The next year was when I got involved with Sean. He was the first real relationship I had, the first boy that I ever really loved and really loved me back. While I have nothing but fondness in my heart for him now, our relationship was deeply unhealthy. He left me at least 3 times, always (from my perspective anyways), when I pushed to take our relationship forward. When I started dating Scott, I wanted our relationship to be more than it was…it was a fling, and I don’t mean to say that it wasn’t fun because it was, but I wanted more. I held on, blowing on the embers, trying to keep the fire alive. It wasn’t until I found out from my sister that he was moving that I realized it was over. My next boyfriend, Jay, broke up with me every few months or so, whenever we were in danger of getting too stable. I was scared to ask him for even the smallest things I wanted, worried about pushing him away. It took a long time for me to recover from that relationship, I didn’t start dating Ben until two years later. And then when I started pushing for us to get more serious after a few months together, he balked. We broke up. We were starting to get back together when I left for Reno, and every so often I wonder if it would have been any better the second time around. Probably not.

And so I find myself with very little confidence about myself in my relationship with Drew. It’s hard to ask for what I want…every single relationship I’ve ever had has taught me that doing so is a great way to get myself dumped. It’s hard to feel good enough, even though I know I’m a good girlfriend, when every experience I’ve lived through would seem to tell me that I don’t deserve what I want. In those moments where I’m trying to screw up my confidence, it’s hard to ignore the idea that maybe I don’t deserve it because there’s something wrong with me, that maybe I should just stay quiet and let it be so I don’t cause problems. There’s very little Drew has said or done to feed into this mindset. He has never pushed back at me when I wanted something pertaining to our relationship. And while that’s reassuring, there are years and years of my life that have made me who I am in a relationship today.

I think it’s hard for people to understand that “confidence” isn’t this universal attribute that applies to everything. That feeling assured in some parts of your life doesn’t mean that there aren’t others where you feel small and undeserving. And so I’m left with a quote (often incorrectly attributed to Plato) by the author Ian Maclaren:

“Be kind, for everyone you meet is fighting a hard battle”

I Cooked: Garlicky Stewed White Beans with Mixed Peppers

As much as I enjoy finding new and delicious things that I can make and eat, I’m finding a happy food place: beans/legumes of some variety, stir-fried with veggies, garlic, maybe some greens and then some kind of pasta or grain. Not everything I make falls into that exact pattern, but it’s a baseline that I usually find to be easy to make and delicious to eat. So, although this doesn’t have greens or pasta, it falls right into my wheelhouse. It was straightforward, didn’t take too long, and was tasty and filling. Success! I found this recipe from Cooking Light.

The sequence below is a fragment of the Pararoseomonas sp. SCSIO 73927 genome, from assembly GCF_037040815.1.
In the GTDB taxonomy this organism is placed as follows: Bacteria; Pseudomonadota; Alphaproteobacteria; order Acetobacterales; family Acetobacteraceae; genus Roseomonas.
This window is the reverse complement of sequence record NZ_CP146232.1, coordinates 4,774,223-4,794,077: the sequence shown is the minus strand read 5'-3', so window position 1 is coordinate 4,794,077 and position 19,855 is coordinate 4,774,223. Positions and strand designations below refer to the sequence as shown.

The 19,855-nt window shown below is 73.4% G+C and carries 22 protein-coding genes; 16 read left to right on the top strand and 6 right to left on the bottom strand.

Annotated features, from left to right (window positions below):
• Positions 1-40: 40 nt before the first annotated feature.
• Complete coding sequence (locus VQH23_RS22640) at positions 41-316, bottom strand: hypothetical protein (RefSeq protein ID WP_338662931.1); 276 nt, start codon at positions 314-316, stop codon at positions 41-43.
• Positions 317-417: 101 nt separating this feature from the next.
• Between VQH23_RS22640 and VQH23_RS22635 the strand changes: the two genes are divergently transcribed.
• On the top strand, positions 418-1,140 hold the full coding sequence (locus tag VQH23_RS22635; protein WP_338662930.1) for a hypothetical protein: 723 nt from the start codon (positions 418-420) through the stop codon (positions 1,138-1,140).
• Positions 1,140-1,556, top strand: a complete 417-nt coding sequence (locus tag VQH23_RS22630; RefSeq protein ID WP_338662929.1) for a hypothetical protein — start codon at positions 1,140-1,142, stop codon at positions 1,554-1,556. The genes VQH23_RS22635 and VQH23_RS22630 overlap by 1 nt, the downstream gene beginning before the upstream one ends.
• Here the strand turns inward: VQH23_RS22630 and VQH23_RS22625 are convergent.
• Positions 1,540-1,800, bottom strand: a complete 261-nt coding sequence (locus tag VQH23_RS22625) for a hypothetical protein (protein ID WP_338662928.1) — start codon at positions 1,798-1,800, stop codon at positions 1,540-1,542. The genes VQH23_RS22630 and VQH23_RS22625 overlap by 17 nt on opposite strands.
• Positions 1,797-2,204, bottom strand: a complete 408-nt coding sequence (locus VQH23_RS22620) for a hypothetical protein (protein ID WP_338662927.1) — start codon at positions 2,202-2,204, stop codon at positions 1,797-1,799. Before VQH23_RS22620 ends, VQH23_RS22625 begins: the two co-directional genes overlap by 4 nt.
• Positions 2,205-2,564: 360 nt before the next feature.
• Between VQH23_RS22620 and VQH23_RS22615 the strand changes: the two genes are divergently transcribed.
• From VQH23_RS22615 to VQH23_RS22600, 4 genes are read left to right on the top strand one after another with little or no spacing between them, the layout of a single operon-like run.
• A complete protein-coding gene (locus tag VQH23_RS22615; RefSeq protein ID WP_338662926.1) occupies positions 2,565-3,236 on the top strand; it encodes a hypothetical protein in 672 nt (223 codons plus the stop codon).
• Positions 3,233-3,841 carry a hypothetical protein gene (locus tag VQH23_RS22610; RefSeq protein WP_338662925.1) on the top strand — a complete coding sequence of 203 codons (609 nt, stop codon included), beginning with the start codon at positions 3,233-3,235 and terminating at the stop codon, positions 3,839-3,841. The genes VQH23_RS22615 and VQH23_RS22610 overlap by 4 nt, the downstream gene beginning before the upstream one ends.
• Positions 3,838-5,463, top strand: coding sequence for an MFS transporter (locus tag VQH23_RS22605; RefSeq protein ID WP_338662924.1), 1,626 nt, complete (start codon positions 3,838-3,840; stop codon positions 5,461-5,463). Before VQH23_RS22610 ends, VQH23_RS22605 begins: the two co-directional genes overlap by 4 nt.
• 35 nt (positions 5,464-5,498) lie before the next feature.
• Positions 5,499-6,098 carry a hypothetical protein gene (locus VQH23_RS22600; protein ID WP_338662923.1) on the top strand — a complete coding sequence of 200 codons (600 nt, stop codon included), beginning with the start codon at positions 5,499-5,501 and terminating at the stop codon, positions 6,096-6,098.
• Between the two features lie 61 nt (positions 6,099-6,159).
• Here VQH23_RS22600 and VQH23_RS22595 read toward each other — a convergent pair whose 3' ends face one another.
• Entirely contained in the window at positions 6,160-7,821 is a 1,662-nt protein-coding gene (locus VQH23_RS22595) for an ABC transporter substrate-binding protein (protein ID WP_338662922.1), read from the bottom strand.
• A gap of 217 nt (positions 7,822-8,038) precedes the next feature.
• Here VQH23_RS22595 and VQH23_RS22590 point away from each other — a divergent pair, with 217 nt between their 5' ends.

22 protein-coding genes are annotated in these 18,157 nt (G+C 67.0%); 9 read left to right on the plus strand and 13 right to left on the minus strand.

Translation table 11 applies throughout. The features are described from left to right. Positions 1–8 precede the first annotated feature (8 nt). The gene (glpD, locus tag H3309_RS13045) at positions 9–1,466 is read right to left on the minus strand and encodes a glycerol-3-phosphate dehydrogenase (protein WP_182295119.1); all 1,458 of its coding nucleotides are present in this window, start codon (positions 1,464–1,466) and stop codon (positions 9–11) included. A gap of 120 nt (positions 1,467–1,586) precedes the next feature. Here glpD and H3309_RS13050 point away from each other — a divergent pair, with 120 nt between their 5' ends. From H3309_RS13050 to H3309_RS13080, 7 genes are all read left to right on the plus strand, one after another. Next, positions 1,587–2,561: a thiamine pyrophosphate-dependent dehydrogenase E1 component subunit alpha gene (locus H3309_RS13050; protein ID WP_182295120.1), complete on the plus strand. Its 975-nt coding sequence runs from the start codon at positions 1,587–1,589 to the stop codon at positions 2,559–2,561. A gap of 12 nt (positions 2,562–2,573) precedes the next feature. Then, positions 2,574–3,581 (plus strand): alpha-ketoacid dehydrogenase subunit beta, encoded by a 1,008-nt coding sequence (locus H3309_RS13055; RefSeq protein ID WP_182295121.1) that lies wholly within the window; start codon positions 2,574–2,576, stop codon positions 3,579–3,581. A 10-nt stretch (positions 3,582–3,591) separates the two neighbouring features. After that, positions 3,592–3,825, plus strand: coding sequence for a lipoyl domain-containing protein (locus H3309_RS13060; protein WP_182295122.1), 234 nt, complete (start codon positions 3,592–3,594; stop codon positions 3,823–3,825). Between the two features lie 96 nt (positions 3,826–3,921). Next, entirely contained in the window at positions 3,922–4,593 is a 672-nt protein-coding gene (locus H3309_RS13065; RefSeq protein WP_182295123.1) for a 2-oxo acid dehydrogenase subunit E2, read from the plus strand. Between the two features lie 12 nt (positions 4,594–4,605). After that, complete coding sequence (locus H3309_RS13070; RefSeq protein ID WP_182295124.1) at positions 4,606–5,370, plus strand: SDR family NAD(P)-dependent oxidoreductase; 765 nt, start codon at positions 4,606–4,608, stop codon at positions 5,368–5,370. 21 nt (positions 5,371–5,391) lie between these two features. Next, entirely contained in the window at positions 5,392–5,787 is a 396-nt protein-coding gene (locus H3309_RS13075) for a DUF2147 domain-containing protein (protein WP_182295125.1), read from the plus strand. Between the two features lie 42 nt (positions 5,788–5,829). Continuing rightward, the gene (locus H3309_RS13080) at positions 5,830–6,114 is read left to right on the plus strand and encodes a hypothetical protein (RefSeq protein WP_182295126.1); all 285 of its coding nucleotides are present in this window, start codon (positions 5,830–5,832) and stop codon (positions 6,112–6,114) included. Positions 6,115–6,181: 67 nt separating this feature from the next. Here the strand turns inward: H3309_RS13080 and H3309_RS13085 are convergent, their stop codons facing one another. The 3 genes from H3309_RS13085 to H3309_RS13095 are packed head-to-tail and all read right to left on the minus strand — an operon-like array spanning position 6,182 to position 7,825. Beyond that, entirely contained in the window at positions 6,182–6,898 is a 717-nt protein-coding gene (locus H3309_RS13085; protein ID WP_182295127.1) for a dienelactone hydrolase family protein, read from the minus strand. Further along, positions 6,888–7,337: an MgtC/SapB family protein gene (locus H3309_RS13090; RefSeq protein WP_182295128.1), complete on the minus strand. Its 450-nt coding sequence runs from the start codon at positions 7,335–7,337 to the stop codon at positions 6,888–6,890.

1.5 tablespoons olive oil
1 onion, diced
2 chopped bell peppers, any color
4 cloves garlic, minced
1/8 teaspoon crushed red pepper flakes
1/2 cup water
1/2 teaspoon herb mix (I used Penzey’s Bouquet Garni)
2 (15 ounce) cans cannellini beans, rinsed and drained
1 (14 1/2 ounce) can tomatoes, diced and undrained


Heat olive oil in a large skillet over medium-high heat. Add onions and bell peppers, and cook 5 minutes or until tender, stirring frequently. Add garlic and crushed red pepper; cook 1 minute, stirring constantly. Stir in water, herbs, beans, and tomatoes; bring to a boil. Reduce heat; simmer 10 minutes or until thick, stirring occasionally. Serve and enjoy!


So, like I said earlier, this was easy to make and tasted good. Win-win! I did make some modifications to the original recipe…when I was looking at the ingredient list, I thought that it looks like onions would taste good in this combination, and I think it was a good addition! I added a little more oil to account for the extra food. I also chose to use an herb mix rather than just sage, because I thought it would add more flavor, but that’s up to you. This whips up quickly and makes for good leftovers. What’s not to love?

I Went: Spa Toscana

For Christmas last year, Drew’s parents, Fran and Gordy, got me a giftcard to the spa at the Peppermill: Spa Toscana. It was a great present because I am about zero percent inclined to do spa-type things if left to my own devices. I’ll maybe shell out $20 or so for a mani or pedi every so often, and I get my eyebrows waxed every few months because I cannot be trusted to pluck them on my own, but otherwise, my “indulge myself” money goes to new dresses. I hadn’t had a haircut anywhere but Great Clips since I moved to Reno. I get two inches trimmed off the bottom of my hair a few times per year. I can’t justify paying someone $40 to do that. But with this gift card, I finally decided to go get a fancy haircut.